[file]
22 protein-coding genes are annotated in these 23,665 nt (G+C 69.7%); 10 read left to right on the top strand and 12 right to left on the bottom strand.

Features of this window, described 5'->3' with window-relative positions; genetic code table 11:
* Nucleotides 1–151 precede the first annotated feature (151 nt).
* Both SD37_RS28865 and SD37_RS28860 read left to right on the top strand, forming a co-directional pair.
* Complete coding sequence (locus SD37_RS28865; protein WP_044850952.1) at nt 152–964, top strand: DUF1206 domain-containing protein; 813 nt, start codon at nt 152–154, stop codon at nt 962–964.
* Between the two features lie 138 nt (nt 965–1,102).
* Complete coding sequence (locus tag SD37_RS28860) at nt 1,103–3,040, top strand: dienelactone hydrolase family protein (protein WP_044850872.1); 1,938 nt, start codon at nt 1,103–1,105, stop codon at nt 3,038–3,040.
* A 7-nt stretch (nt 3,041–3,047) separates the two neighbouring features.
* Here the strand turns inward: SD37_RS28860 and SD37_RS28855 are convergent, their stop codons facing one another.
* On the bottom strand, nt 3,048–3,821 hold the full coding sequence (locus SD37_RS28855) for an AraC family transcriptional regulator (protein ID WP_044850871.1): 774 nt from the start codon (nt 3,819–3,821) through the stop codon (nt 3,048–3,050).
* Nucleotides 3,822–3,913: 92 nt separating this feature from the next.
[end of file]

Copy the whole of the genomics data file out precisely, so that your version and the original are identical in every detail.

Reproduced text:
22 protein-coding genes are annotated in these 23,665 nt (G+C 69.7%); 10 read left to right on the top strand and 12 right to left on the bottom strand.

Features of this window, described 5'->3' with window-relative positions; genetic code table 11:
* Nucleotides 1–151 precede the first annotated feature (151 nt).
* Both SD37_RS28865 and SD37_RS28860 read left to right on the top strand, forming a co-directional pair.
* Complete coding sequence (locus SD37_RS28865; protein WP_044850952.1) at nt 152–964, top strand: DUF1206 domain-containing protein; 813 nt, start codon at nt 152–154, stop codon at nt 962–964.
* Between the two features lie 138 nt (nt 965–1,102).
* Complete coding sequence (locus tag SD37_RS28860) at nt 1,103–3,040, top strand: dienelactone hydrolase family protein (protein WP_044850872.1); 1,938 nt, start codon at nt 1,103–1,105, stop codon at nt 3,038–3,040.
* A 7-nt stretch (nt 3,041–3,047) separates the two neighbouring features.
* Here the strand turns inward: SD37_RS28860 and SD37_RS28855 are convergent, their stop codons facing one another.
* On the bottom strand, nt 3,048–3,821 hold the full coding sequence (locus SD37_RS28855) for an AraC family transcriptional regulator (protein ID WP_044850871.1): 774 nt from the start codon (nt 3,819–3,821) through the stop codon (nt 3,048–3,050).
* Nucleotides 3,822–3,913: 92 nt separating this feature from the next.